The US hopes that it is "throws enough mud, some of it will stick", Huawei Vice President and cybersecurity chief John Suffolk said.
He also said he is not aware of any operator who has given the company's staff access to lawful intercept gateway equipment.
"We have no access to this equipment, we don't know what call or information is being intercepted, we don't know when it is intercepted - all we do is provide one side of the box which is blind to what's happening on the other side of the box," he told reporters on Friday.
"Our equipment has to be connected, often the gateway is in a special room because of the sensitivity. I'm not aware of any operator who has said to Huawei: 'Come and sit in this room and see what's going on'...If I found out that our staff were involved with such things, then we would take appropriate action on that," Suffolk said.
Huawei's Vice President also denied another series of US charges against the Chinese tech giant, in which Washington accused the company of covering up its involvement in projects in North Korea. Commenting on these accusations, Suffolk said that Huawei is rigorous on trade compliance.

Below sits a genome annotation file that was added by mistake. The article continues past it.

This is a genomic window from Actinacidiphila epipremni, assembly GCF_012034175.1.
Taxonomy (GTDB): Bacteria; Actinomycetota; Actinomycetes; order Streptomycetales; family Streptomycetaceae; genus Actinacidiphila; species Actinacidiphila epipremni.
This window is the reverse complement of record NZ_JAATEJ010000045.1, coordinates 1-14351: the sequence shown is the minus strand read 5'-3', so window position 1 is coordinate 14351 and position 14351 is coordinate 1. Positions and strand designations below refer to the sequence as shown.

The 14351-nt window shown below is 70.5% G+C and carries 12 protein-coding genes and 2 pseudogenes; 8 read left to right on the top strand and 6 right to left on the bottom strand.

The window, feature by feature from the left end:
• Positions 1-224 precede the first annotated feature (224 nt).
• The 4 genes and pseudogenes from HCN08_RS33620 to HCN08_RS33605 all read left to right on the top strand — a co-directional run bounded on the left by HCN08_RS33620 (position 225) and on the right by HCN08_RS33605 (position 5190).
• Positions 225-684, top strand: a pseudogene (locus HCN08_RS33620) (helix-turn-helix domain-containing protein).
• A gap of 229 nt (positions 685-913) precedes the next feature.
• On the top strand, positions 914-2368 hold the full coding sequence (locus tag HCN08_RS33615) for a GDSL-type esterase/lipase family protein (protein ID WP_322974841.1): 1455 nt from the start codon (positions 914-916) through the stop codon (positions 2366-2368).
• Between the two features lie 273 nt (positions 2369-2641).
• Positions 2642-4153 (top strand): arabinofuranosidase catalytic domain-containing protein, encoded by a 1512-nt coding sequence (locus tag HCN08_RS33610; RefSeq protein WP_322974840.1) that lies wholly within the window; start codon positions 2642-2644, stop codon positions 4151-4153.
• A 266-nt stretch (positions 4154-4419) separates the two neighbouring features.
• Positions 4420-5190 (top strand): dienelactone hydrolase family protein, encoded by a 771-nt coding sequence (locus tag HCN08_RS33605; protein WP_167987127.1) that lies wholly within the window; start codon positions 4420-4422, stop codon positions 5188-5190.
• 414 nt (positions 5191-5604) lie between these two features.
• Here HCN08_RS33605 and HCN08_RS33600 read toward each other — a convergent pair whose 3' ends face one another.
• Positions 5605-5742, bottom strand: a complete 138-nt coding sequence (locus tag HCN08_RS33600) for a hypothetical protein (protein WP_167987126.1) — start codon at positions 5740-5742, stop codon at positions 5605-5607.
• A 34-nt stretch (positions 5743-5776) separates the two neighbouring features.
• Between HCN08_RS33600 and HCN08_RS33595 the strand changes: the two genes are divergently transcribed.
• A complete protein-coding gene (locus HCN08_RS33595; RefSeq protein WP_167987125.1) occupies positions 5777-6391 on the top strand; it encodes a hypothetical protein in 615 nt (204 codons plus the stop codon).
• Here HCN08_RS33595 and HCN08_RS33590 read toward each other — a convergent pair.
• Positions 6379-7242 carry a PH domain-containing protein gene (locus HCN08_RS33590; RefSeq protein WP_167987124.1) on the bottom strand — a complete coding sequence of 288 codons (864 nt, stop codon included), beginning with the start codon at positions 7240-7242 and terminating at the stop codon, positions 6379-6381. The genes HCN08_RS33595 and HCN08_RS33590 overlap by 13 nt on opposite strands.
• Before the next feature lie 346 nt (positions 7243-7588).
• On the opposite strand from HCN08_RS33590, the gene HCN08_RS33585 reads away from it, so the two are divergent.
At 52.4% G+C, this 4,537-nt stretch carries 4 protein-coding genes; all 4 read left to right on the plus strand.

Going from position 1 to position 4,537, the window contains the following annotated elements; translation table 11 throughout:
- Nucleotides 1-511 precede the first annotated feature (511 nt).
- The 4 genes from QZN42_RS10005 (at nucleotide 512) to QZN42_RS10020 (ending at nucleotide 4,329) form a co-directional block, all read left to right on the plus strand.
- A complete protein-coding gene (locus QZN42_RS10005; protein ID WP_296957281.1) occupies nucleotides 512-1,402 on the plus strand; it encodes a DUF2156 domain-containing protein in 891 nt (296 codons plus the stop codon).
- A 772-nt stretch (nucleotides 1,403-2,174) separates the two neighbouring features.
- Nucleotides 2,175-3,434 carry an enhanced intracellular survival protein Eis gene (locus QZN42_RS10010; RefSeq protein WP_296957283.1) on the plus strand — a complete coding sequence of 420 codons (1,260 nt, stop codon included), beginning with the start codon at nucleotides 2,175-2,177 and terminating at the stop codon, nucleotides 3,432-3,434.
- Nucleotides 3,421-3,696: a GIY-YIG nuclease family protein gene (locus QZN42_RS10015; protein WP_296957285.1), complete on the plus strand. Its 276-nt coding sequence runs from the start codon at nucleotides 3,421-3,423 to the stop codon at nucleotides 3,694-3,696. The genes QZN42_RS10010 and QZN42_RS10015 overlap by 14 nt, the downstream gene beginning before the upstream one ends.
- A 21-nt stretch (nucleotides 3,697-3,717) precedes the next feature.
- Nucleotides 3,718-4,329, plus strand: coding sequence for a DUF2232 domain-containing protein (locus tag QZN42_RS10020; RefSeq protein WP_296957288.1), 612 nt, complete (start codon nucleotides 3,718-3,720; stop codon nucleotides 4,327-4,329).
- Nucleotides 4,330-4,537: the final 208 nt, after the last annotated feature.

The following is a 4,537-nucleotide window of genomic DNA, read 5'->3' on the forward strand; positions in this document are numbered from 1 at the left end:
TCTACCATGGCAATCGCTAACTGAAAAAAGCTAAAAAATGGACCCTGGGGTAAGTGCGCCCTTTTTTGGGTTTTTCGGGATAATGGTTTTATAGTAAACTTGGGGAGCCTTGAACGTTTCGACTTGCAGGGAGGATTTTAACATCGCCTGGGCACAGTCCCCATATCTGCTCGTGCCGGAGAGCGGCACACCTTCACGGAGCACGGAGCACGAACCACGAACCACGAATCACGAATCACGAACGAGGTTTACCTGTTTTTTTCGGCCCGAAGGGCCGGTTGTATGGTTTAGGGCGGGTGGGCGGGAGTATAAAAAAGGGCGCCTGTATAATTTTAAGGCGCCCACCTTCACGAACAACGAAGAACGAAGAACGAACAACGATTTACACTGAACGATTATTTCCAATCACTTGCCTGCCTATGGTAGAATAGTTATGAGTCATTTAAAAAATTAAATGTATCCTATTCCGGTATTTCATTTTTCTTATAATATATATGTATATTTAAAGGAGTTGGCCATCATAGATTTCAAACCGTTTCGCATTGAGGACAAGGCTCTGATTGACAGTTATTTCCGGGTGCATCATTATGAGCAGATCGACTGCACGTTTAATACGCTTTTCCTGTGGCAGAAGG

This comes after the US Justice Department slapped new criminal charges on Huawei and two of the Chinese tech giant’s US subsidiaries earlier this week, accusing the multinational corporation of stealing trade secrets. The new indictment accuses the company of conspiring "to misappropriate intellectual property" from six US companies, in an attempt to expand its global business.
Prior to that, the Wall Street Journal reported, citing US officials, that Huawei had "back door" hardware and software mechanisms that for over 10 years had been used to access personal and sensitive data from mobile networks and users around the globe. Huawei released a corporate statement, denying the accusations and saying that the US government had no evidence to back its claims.